Sound Dampening Coatings

Ask an Expert From: Products Finishing, ,

Posted on: 9/1/2001

Question: My company makes window balances.

Question:

My company makes window balances. One of the parts of this balance is a metal spring. When the spring is compressed and expanded it can make a "boing" sound. The spring is compressed when the window sash is raised and expanded when the sash is lowered. Is there a painting process that can help quiet these springs?

The spring is made of two types of metal: phosphorous coated music wire (ASTM A228 and A228M specifications) and hard drawn galvanized steel wire (ASTM A227 and A227M). J.W.

Answer:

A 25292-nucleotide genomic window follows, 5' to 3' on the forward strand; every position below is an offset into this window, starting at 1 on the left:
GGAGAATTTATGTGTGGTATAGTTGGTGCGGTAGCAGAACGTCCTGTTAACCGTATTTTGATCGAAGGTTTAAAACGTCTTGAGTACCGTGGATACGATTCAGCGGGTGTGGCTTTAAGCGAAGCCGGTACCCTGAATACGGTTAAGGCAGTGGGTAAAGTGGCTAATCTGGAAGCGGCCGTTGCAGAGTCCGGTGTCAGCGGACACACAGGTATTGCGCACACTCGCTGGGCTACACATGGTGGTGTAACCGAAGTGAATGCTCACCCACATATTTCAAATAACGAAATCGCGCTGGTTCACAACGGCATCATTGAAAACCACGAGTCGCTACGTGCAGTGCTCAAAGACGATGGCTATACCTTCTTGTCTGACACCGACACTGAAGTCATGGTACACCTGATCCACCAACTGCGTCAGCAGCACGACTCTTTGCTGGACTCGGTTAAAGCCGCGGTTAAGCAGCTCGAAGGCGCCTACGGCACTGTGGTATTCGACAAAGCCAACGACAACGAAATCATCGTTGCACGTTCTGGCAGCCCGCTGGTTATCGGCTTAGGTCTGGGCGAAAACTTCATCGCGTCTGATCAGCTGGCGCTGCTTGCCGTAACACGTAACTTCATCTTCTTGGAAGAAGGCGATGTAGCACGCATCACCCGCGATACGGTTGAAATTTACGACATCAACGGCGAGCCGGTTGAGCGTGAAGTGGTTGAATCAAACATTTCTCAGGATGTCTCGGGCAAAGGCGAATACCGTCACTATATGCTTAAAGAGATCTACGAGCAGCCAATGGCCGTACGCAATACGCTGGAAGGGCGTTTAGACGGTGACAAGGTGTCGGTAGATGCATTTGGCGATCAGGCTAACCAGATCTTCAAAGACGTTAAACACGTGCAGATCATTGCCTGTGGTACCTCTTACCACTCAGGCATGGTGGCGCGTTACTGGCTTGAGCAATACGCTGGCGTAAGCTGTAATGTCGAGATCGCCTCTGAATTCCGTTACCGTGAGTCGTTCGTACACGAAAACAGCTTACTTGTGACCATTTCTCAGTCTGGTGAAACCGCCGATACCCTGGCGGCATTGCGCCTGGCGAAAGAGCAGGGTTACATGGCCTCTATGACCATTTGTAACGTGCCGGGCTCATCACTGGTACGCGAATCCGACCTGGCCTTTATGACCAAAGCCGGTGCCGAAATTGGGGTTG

Sound dampening coatings are generally soft and elastomeric and, in the case of a spring coating, it must also be extremely flexible. Nearly 50 years ago, when I was an industrial paint consultant in training (one has to start somewhere), my company applied a plastic cement to the inside of steel electrical equipment cabinet panels to keep them from vibrating and "drumming". The coating acted as a vibration damper. That coating would be too rigid for your application. My first suggestion would be coating the springs with a flexible polyvinyl chloride powder or liquid coating. Another candidate would be an elastomeric polyurethane coating. In either case you will need to apply a primer. Most of the other polymers are too rigid. The springs must be cleaned to remove oily soils before coating.

 



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